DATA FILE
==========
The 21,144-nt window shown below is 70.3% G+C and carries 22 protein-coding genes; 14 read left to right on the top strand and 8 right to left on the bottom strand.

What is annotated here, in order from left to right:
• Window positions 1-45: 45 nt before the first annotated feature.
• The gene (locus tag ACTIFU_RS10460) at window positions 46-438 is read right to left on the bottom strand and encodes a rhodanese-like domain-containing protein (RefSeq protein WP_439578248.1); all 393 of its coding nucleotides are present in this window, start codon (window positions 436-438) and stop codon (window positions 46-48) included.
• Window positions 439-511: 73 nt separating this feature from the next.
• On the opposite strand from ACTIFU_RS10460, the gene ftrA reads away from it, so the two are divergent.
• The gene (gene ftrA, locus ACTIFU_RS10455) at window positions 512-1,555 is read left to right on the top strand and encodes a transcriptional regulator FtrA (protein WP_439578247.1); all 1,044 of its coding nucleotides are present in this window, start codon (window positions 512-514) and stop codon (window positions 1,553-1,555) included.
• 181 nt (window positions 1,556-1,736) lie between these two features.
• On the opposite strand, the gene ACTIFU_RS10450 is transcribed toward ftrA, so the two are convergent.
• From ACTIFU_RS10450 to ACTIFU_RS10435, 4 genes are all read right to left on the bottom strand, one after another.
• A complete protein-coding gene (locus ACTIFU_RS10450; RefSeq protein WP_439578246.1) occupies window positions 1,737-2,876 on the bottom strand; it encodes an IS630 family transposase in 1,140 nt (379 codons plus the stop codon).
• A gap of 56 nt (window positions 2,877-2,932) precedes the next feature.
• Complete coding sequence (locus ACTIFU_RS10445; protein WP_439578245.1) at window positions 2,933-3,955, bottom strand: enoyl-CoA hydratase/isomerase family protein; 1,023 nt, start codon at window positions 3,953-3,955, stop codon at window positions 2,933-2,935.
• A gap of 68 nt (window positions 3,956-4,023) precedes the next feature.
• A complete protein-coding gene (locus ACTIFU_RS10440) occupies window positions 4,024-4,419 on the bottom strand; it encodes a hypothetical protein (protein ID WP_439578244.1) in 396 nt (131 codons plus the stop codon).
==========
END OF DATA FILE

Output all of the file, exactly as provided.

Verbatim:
The 21,144-nt window shown below is 70.3% G+C and carries 22 protein-coding genes; 14 read left to right on the top strand and 8 right to left on the bottom strand.

What is annotated here, in order from left to right:
• Window positions 1-45: 45 nt before the first annotated feature.
• The gene (locus tag ACTIFU_RS10460) at window positions 46-438 is read right to left on the bottom strand and encodes a rhodanese-like domain-containing protein (RefSeq protein WP_439578248.1); all 393 of its coding nucleotides are present in this window, start codon (window positions 436-438) and stop codon (window positions 46-48) included.
• Window positions 439-511: 73 nt separating this feature from the next.
• On the opposite strand from ACTIFU_RS10460, the gene ftrA reads away from it, so the two are divergent.
• The gene (gene ftrA, locus ACTIFU_RS10455) at window positions 512-1,555 is read left to right on the top strand and encodes a transcriptional regulator FtrA (protein WP_439578247.1); all 1,044 of its coding nucleotides are present in this window, start codon (window positions 512-514) and stop codon (window positions 1,553-1,555) included.
• 181 nt (window positions 1,556-1,736) lie between these two features.
• On the opposite strand, the gene ACTIFU_RS10450 is transcribed toward ftrA, so the two are convergent.
• From ACTIFU_RS10450 to ACTIFU_RS10435, 4 genes are all read right to left on the bottom strand, one after another.
• A complete protein-coding gene (locus ACTIFU_RS10450; RefSeq protein WP_439578246.1) occupies window positions 1,737-2,876 on the bottom strand; it encodes an IS630 family transposase in 1,140 nt (379 codons plus the stop codon).
• A gap of 56 nt (window positions 2,877-2,932) precedes the next feature.
• Complete coding sequence (locus ACTIFU_RS10445; protein WP_439578245.1) at window positions 2,933-3,955, bottom strand: enoyl-CoA hydratase/isomerase family protein; 1,023 nt, start codon at window positions 3,953-3,955, stop codon at window positions 2,933-2,935.
• A gap of 68 nt (window positions 3,956-4,023) precedes the next feature.
• A complete protein-coding gene (locus ACTIFU_RS10440) occupies window positions 4,024-4,419 on the bottom strand; it encodes a hypothetical protein (protein ID WP_439578244.1) in 396 nt (131 codons plus the stop codon).